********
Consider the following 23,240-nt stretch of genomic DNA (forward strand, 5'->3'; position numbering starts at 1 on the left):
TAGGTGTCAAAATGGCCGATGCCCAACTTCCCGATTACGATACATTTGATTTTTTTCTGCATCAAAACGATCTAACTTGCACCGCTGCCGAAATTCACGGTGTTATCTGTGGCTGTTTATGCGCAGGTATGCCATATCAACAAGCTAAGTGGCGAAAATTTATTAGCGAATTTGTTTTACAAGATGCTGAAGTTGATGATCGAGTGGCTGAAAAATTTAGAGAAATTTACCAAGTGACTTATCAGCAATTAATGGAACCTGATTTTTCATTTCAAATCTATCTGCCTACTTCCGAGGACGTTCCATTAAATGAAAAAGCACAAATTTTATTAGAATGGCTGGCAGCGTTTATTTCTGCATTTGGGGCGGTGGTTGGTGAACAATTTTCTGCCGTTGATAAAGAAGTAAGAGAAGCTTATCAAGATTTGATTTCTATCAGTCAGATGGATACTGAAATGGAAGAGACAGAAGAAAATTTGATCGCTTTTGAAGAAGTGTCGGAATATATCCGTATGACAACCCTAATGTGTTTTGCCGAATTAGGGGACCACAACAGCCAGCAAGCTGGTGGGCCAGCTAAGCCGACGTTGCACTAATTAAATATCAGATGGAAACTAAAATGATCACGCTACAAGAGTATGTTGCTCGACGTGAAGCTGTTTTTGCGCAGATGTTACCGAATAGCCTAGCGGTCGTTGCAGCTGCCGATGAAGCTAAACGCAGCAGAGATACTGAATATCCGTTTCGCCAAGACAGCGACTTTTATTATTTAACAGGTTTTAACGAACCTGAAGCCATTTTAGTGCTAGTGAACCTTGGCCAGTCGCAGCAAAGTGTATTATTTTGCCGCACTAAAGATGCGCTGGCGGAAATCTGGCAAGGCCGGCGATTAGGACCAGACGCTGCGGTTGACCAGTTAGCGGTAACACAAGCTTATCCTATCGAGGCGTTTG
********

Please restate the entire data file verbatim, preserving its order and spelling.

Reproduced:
Consider the following 23,240-nt stretch of genomic DNA (forward strand, 5'->3'; position numbering starts at 1 on the left):
TAGGTGTCAAAATGGCCGATGCCCAACTTCCCGATTACGATACATTTGATTTTTTTCTGCATCAAAACGATCTAACTTGCACCGCTGCCGAAATTCACGGTGTTATCTGTGGCTGTTTATGCGCAGGTATGCCATATCAACAAGCTAAGTGGCGAAAATTTATTAGCGAATTTGTTTTACAAGATGCTGAAGTTGATGATCGAGTGGCTGAAAAATTTAGAGAAATTTACCAAGTGACTTATCAGCAATTAATGGAACCTGATTTTTCATTTCAAATCTATCTGCCTACTTCCGAGGACGTTCCATTAAATGAAAAAGCACAAATTTTATTAGAATGGCTGGCAGCGTTTATTTCTGCATTTGGGGCGGTGGTTGGTGAACAATTTTCTGCCGTTGATAAAGAAGTAAGAGAAGCTTATCAAGATTTGATTTCTATCAGTCAGATGGATACTGAAATGGAAGAGACAGAAGAAAATTTGATCGCTTTTGAAGAAGTGTCGGAATATATCCGTATGACAACCCTAATGTGTTTTGCCGAATTAGGGGACCACAACAGCCAGCAAGCTGGTGGGCCAGCTAAGCCGACGTTGCACTAATTAAATATCAGATGGAAACTAAAATGATCACGCTACAAGAGTATGTTGCTCGACGTGAAGCTGTTTTTGCGCAGATGTTACCGAATAGCCTAGCGGTCGTTGCAGCTGCCGATGAAGCTAAACGCAGCAGAGATACTGAATATCCGTTTCGCCAAGACAGCGACTTTTATTATTTAACAGGTTTTAACGAACCTGAAGCCATTTTAGTGCTAGTGAACCTTGGCCAGTCGCAGCAAAGTGTATTATTTTGCCGCACTAAAGATGCGCTGGCGGAAATCTGGCAAGGCCGGCGATTAGGACCAGACGCTGCGGTTGACCAGTTAGCGGTAACACAAGCTTATCCTATCGAGGCGTTTG